There was a discussion regarding the investment of these funds. The proposal is that we purchase a Certificate of Deposit. The Bank has stipulated that if the monies needed to be withdrawn prior to the term of the deposit, any penalty would be waived if the monies were being used as intended.

The Board will determine the initial deposit to be made to this fund. Members can pledge money to the fund, although monies must first be applied to our day-to-day operations. There was discussion about whether the funds should be placed in a broad-based mutual fund or whether that was too risky.

There was a suggestion that we see if we could purchase insurance that would cover us if it were determined that an invasive species needed to be remediated. That will be investigated

There was concern expressed about what would happen to the money if it were never used. For the life of the Echo Lake Protective Association, the money would remain in the Contingency Fund. As pristine as Echo Lake is today, it is possible, if not likely, that we will need those funds to clean the lake. According to Article X of the ELPA By-Laws, if the Echo Lake Protective Association ever were to be dissolved, the remaining assets will be transferred to the NorthWoods Stewardship Center to be used for educational and testing purposes related to Echo Lake.

After discussion, motion was made and seconded to approve the establishment of the Contingency Fund as described in the ELPA Contingency Fund Guideline.

Unanimously approved.


Color Challenge: Patti Lennon

Patti reported that the Color Challenge was a huge success this year; that it was “the perfect storm without a storm.’– a beautiful day and high attendance with 215 runners and 30 volunteers. We had high business support, more sponsors than ever before, and over $1,000 in prize donations. We netted $6655.00.

This year we had very low expenses as we had materials that had been purchased in years prior. Next year we will have more expenses for t-shirts, powder, and sunglasses.

This is a very successful fund raising event for us. It is possible that in the future interest will peter out, but currently we are a very popular event, getting a name, and drawing interest from Newport, Coventry, and Barton. There was a suggestion that we add another dimension of a longer distance to draw even more interest. That idea will be taken into consideration.

The names of this year’s corporate sponsors will be posted to our web site.


Dues Increase: Larry Martin

Larry recommended that we increase membership dues as follows:

  • Increase individual membership from $15 to $25
  • Increase family membership from $30 to $50
  • Dues for Friends of Echo Lake would remain at $25

Motion to increase dues as recommended was made and seconded.

Unanimously approved.


Membership: Tom Wagner

Tom reported that the Membership Committee:

  • Proposed that a Friend of Echo Lake form be designed for renters and guests. A copy of that form will be posted on the Membership tab of the ELPA website.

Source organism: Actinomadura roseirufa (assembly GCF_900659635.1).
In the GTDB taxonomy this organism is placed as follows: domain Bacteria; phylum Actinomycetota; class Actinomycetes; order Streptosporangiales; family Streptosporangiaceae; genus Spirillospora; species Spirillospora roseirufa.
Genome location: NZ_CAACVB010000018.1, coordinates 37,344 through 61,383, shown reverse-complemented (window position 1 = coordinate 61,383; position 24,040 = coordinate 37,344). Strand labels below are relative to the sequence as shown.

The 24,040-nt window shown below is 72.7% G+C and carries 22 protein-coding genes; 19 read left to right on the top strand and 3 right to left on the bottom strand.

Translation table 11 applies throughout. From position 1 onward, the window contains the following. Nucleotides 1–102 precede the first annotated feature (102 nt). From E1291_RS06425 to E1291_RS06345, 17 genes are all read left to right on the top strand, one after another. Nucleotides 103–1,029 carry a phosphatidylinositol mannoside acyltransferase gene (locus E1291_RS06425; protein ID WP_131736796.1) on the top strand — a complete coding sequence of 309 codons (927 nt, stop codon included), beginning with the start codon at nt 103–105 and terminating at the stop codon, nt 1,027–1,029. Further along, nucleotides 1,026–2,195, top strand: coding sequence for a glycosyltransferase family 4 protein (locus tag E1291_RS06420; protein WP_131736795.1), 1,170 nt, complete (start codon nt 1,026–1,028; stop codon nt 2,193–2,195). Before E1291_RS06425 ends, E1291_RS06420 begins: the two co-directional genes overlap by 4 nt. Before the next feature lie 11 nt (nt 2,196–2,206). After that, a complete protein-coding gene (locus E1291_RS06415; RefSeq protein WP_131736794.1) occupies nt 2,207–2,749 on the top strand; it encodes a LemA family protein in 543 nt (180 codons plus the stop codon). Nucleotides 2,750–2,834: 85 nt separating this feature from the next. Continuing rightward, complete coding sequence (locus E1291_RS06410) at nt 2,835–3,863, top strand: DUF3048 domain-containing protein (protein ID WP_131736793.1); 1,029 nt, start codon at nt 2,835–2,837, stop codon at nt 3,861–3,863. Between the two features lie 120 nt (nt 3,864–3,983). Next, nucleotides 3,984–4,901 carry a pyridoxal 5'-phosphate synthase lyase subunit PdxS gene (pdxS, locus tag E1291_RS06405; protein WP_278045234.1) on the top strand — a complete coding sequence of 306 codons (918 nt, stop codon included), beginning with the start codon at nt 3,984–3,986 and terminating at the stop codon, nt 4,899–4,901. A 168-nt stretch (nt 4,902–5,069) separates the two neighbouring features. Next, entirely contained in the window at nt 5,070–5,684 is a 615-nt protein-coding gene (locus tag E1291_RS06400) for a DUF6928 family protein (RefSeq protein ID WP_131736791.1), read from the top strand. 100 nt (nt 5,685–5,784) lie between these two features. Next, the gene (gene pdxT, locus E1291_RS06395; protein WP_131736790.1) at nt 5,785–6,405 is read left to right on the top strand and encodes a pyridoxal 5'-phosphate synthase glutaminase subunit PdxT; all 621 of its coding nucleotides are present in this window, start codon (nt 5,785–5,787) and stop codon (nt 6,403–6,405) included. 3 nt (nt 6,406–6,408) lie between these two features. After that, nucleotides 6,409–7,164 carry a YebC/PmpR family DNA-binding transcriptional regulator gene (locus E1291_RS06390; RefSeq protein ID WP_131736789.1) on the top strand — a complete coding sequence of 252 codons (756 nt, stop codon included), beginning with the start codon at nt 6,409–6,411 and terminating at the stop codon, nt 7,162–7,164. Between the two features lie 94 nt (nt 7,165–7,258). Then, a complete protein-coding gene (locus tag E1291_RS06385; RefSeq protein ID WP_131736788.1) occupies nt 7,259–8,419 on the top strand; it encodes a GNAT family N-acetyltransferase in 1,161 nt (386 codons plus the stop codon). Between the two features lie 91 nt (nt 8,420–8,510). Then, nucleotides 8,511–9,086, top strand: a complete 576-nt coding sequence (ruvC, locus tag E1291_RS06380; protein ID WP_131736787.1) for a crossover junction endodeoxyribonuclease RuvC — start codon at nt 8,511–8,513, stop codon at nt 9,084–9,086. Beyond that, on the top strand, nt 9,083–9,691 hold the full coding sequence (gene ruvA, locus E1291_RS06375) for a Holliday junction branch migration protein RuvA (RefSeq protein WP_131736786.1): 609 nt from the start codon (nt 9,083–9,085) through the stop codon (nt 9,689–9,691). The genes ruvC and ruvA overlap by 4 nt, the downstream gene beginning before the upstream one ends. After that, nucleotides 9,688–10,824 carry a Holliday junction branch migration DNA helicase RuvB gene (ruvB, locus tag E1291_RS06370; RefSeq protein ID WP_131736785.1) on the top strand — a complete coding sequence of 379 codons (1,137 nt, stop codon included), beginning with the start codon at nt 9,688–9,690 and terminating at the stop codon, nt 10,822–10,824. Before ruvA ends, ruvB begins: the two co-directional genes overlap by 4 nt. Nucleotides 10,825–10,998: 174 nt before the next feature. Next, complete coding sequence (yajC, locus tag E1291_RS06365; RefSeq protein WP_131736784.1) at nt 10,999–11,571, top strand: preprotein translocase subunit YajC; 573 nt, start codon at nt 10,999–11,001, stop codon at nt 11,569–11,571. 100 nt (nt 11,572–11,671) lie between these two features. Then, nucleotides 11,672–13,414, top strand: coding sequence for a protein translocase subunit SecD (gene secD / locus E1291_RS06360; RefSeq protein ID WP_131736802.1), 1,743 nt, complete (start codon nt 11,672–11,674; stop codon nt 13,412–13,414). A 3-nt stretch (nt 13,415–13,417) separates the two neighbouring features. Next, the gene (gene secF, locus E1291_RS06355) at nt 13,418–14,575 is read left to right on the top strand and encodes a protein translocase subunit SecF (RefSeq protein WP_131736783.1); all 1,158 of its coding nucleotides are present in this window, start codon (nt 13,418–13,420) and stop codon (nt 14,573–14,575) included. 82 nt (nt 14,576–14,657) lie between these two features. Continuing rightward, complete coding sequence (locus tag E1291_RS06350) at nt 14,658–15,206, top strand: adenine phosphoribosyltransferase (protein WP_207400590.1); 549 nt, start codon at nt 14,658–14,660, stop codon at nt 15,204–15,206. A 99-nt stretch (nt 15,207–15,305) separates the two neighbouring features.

• Will be sending out a letter for dues to those existing members who have not yet paid
  • Will be conducting a campaign to personally visit all lake residents who are not currently members and deliver literature on invasive species and floatable key chains

Tom said that approximately 65 to 70 percent of lake property owners are currently members.


Nomination and Election of Board Members and Officers: Patti Lennon and Jean Wilson

Jean Wilson and Mike Vinton are both retiring from the Board, Patti extended thanks to each of them for all they have done for the Association, and noted that each had expressed willingness to continue contributing to the Association’s efforts in various volunteer roles.   Patti noted that we are like the Hotel California – You can check out any time but you can never leave.

Jean made a motion to elect the following:

  • Larry  – 2nd Term Co-President
  • Nancy – 2nd Term Board Member
  • Ann Hunsicker – Partial Term Board Member (completing the remaining year of Mike Vinton’s term)
  • Steve Gratton – 1st Term Board Member

The motion was seconded and the slate was elected unanimously.


Loon Nesting: Laurie Eckels Gee

Laurie reported that the loons have been nesting for 27 days on the nesting platform near their property. Let your guests know about the loons and please respect warning signs.

These will be the first loon chicks since 2005

(Note: 2 chicks hatched the day after the meeting!!)


Annual Picnic Potluck –

The picnic will be held at 4:30 on Saturday, August 12h, at the Koenigsbauers’, Beams’ and Wilsons’ beach at the west end of the lake. There’ll be live music from 6:00 to 8:00 provided by Li’l Deb and Big Wind.


Other Business: –

Concern was raised about residents and guests around the lake feeding the ducks. It may be fun, but it’s not healthy.

Uneaten bread can cause algae blooms, allow bacteria to breed, and attract vermin. In addition, bread and other human foodstuffs can be harmful to waterfowl, leading to potentially fatal or disabling health conditions. Uneaten food can also cause changes to the chemical and bacteriological content of water, increasing the risk of avian disease

It was suggested that we provide literature to rental cottages about the ducks, and also post the information to our website


Meeting adjourned: At 11:10 AM:

Submitted by: Susan Czerepak, Secretary, on August 9, 2017